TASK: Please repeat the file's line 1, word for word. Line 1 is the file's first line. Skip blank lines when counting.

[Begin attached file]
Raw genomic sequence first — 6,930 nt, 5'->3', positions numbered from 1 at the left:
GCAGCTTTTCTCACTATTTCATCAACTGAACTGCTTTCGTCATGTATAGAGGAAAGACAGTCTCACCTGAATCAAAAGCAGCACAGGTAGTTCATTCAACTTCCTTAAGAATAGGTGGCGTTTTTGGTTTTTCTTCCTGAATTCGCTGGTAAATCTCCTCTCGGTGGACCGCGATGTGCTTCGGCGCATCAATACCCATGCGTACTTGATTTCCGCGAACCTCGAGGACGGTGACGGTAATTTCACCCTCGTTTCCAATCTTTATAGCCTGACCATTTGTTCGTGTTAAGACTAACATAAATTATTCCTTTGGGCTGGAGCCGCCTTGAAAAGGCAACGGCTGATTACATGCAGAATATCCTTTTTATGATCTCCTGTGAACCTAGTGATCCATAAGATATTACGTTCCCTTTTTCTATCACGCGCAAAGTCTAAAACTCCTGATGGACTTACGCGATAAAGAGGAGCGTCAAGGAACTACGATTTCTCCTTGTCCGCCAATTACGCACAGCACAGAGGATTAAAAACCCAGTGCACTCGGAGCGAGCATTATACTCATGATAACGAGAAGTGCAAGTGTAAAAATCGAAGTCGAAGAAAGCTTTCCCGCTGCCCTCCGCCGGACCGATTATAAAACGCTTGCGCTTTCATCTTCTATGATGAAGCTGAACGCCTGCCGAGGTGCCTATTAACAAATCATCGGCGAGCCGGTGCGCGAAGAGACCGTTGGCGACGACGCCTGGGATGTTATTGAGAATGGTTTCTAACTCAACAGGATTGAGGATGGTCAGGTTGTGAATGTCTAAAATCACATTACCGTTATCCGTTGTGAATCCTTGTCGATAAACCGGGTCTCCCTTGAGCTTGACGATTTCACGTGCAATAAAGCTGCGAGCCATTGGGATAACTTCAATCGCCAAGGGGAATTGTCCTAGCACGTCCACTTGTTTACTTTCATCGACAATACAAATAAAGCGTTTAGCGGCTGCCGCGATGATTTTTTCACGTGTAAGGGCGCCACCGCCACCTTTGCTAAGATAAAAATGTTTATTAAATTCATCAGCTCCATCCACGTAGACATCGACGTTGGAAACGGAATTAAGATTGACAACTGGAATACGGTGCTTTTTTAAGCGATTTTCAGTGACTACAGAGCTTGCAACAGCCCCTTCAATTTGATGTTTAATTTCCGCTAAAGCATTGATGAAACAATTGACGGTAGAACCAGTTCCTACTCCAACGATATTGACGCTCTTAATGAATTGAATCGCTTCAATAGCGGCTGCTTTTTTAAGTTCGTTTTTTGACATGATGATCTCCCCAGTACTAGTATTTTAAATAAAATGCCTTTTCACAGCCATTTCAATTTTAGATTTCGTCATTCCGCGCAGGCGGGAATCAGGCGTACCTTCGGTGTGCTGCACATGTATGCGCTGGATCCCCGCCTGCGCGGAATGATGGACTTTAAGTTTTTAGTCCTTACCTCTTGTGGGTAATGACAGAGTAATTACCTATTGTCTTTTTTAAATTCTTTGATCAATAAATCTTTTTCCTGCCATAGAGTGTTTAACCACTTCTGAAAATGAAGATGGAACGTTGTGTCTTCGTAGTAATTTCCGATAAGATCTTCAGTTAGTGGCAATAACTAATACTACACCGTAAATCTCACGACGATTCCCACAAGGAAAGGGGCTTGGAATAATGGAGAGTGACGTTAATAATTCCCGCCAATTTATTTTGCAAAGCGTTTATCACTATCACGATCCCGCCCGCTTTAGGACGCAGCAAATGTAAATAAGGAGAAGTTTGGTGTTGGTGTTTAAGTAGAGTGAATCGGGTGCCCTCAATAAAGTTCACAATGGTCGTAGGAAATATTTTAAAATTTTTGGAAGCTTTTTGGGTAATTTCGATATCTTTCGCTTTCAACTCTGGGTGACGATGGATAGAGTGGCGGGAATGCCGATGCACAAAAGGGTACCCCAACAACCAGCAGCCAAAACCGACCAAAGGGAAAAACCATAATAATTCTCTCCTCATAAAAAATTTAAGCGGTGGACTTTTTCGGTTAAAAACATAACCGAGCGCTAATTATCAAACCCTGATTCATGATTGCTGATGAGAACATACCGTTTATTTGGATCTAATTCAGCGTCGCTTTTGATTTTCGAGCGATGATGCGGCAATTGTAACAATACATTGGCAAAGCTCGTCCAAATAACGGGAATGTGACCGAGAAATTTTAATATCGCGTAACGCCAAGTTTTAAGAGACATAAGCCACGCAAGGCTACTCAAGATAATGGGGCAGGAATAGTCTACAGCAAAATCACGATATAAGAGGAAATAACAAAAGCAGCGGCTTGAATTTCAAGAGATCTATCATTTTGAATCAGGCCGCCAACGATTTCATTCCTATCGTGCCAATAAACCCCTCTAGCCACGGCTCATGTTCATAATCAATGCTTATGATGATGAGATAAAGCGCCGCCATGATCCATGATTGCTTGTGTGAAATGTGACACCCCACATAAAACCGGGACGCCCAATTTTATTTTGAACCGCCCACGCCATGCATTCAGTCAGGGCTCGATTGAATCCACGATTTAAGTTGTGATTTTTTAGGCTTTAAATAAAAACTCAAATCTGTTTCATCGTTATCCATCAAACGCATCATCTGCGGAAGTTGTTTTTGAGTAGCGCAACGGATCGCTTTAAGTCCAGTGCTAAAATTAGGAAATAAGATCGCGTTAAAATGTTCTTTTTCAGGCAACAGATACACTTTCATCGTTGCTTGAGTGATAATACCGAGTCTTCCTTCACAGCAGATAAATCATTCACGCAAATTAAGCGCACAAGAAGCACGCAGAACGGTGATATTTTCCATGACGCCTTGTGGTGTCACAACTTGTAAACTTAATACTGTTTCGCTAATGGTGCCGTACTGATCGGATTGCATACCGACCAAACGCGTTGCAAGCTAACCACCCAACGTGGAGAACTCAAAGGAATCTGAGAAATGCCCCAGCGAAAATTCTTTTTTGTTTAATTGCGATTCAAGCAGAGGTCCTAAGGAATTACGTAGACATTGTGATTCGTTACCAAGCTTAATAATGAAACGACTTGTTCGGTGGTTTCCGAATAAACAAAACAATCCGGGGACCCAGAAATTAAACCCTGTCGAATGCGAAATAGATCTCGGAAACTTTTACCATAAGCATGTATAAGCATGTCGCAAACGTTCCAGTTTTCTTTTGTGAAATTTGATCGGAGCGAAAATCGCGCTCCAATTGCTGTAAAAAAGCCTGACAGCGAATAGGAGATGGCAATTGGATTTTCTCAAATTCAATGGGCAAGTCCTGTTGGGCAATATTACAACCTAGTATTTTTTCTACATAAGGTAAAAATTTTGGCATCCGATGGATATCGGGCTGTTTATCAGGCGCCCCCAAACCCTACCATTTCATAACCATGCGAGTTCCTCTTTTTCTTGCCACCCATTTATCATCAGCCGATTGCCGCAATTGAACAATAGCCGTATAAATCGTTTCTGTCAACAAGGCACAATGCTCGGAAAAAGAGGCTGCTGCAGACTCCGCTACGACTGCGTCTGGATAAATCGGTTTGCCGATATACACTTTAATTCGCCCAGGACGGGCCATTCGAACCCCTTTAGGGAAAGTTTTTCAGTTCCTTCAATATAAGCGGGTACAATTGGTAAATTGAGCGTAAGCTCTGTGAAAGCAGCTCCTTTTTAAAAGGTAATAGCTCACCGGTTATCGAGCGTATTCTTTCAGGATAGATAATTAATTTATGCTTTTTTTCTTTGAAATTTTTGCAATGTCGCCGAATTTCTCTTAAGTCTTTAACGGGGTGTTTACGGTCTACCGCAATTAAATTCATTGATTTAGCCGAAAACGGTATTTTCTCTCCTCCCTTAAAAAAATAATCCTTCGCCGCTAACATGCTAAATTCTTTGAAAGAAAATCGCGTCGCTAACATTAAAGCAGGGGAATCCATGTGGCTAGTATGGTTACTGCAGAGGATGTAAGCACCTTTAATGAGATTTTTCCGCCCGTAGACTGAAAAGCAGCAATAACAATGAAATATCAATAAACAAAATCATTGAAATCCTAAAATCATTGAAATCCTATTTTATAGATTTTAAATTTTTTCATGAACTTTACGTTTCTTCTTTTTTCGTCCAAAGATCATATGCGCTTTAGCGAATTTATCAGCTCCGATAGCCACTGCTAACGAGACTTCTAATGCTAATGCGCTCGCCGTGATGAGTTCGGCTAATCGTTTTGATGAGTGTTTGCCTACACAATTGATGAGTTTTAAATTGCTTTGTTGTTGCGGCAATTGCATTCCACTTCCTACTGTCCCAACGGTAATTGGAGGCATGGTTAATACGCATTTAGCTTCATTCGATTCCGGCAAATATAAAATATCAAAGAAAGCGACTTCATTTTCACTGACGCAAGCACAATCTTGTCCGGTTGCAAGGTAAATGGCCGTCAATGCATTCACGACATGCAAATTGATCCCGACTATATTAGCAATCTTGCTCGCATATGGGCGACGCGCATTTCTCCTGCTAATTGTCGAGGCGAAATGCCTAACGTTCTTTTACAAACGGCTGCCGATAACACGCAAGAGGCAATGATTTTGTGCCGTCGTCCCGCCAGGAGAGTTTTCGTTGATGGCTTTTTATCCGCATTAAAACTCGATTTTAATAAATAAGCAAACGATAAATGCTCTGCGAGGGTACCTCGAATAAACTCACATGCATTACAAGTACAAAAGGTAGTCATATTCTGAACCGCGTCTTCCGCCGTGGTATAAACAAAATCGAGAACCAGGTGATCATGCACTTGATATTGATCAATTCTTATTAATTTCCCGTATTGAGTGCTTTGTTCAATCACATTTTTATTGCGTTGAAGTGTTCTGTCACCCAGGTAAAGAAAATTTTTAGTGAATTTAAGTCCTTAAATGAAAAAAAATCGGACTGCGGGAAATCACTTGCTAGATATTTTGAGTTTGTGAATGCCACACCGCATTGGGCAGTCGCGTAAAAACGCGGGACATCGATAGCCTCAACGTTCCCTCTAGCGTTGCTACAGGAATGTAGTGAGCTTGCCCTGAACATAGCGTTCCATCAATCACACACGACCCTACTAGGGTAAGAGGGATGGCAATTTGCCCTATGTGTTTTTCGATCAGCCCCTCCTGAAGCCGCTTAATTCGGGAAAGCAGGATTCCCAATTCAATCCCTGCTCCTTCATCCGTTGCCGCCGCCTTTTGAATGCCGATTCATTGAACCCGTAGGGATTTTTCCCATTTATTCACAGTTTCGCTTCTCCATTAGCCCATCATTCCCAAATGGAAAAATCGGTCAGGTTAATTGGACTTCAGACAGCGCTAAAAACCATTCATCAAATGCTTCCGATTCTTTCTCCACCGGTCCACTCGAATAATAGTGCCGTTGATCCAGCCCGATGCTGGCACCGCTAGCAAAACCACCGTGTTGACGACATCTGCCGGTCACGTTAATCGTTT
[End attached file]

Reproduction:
Raw genomic sequence first — 6,930 nt, 5'->3', positions numbered from 1 at the left: